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Deep Dropping Inexpensively for Snapper and Grouper

written by Captain Ricky Wheeler

There is just something about dropping your baits down 300-1200+ feet of water and bringing up something on the other end of your line from the depths. Its always a mystery what you have every time you bring a fish or two - or even three or four when you are in the thick of them up from the bottom which always keeps it interesting.

Deep dropping for snapper and grouper, and at times, other random deepwater dwellers, is a great way to make the most out of a slow day of fishing and still come home with something fantastic to eat. In fact, many people prefer to eat snapper and grouper as opposed to pelagic species, and why not? They are so tasty! You can deep drop throughout most places in tropical climates for snapper and grouper and with a little time and effort, you can find where these fish are holed up and get a box full in no time. With that said, you are dropping down to the depths, and I would say 99% of people would opt to do this with electric reels to save their arms from falling off from cranking fish up, or worse, a bunch of empty hooks every 10-15 minutes.

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So electric reels, they can get expensive for sure from the popular Lindgren Pitmans to the Hooker Electric Reels, its small fortune to have an electric reel. While there are other options that are far less expensive, these options are barely good enough to reel in a kite for kite fishing. From my experience, the absolute best electric reel that gets you the most for your money is the Shimano Beastmaster. It is very easy to use and I have caught a few swordfish in the upper 200 pound range on these battle reels along with plenty of smaller swords and plenty of delicious deep dropping species. Match this reel up with a Tackle Direct Silver Hook Deep Drop Rod and some 65# test Hi Vis Yellow Power Pro to spool up your Beastmaster and you have a great setup to do a little of everything that will last you years to come.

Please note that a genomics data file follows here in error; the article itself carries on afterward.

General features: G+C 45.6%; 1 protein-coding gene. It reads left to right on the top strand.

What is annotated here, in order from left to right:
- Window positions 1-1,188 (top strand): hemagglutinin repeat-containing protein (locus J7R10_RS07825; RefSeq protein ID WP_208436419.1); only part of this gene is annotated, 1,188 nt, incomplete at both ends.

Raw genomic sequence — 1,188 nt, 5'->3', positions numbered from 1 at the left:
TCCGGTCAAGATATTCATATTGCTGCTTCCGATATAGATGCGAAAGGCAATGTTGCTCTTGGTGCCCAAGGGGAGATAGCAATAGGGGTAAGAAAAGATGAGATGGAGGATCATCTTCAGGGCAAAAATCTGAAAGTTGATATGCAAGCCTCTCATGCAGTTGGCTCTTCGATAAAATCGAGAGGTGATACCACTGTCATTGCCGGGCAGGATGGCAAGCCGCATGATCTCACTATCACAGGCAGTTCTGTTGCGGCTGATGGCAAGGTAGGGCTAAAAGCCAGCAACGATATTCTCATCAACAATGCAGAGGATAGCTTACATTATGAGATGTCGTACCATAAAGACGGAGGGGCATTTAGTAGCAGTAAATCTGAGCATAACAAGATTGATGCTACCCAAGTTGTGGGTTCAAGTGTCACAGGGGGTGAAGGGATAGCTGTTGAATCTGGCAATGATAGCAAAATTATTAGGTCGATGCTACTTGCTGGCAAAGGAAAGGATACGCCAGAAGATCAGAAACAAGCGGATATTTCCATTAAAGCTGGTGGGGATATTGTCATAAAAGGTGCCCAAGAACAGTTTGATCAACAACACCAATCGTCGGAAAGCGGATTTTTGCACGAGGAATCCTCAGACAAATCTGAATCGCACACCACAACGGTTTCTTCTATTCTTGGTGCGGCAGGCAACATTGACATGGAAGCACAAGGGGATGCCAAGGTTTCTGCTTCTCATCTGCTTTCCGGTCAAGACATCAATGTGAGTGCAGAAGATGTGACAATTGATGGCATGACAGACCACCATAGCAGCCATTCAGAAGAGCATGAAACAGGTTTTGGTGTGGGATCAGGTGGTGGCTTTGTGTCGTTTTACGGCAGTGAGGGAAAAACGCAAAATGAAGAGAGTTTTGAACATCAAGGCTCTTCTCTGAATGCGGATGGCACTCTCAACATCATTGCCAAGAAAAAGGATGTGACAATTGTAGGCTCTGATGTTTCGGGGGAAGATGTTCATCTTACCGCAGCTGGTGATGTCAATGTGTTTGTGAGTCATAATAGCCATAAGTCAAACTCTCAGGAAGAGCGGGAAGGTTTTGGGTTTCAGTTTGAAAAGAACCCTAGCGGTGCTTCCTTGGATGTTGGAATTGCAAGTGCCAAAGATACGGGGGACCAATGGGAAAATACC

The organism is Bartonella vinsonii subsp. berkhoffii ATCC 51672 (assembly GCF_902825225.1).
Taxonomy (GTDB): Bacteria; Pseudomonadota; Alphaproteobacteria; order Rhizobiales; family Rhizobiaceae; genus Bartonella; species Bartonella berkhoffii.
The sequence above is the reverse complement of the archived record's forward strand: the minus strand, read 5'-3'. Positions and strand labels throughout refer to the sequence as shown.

In my opinion, you can make your own deep drop rigs for fairly cheap, but wow is it time consuming. An easier option is to just get some pre made rigs like these (CLICK HERE) and you are set to go. For the price of these rigs its worth the time savings for sure as you are sure to spend 15-20 minutes at teh least making one rig. While you can keep it simple and get these Deep Drop Weights (CLICK HERE), you can also get creative and use things like window sash weights or cut thick rebar down or use your imagination to make a weight to get you to the bottom. the nice thing about the Stick Weights is they easily slide into a rod holder instead of banging around the bottom of the boat when you are rebating your hooks or dealing with unhooking fish.

The last piece of the puzzle is the light. While some people do not use lights and do catch fish just fine, I find that adding a good LP Diamond Light to the top of your rig helps these fish find your baits far easier down in the deep dark depths of the ocean. There are some more inexpensive Dimond lights out there, but the LP lights I have linked here have never failed me as the water activation works every time and they last forever in their small and simple construction.

Next time the bite is slow or you just simply want to catch some "groceries" for dinner, put this gear to good use and catch yourself some good eats from the bottom. These tips are the most inexpensive way I have found to be 100% effective for putting together a solid catch of deep drop bottom fish. Just add some squid or cut belly strips from really any fish with tuna, wahoo, and barracuda being the best baits, and you are good to go.


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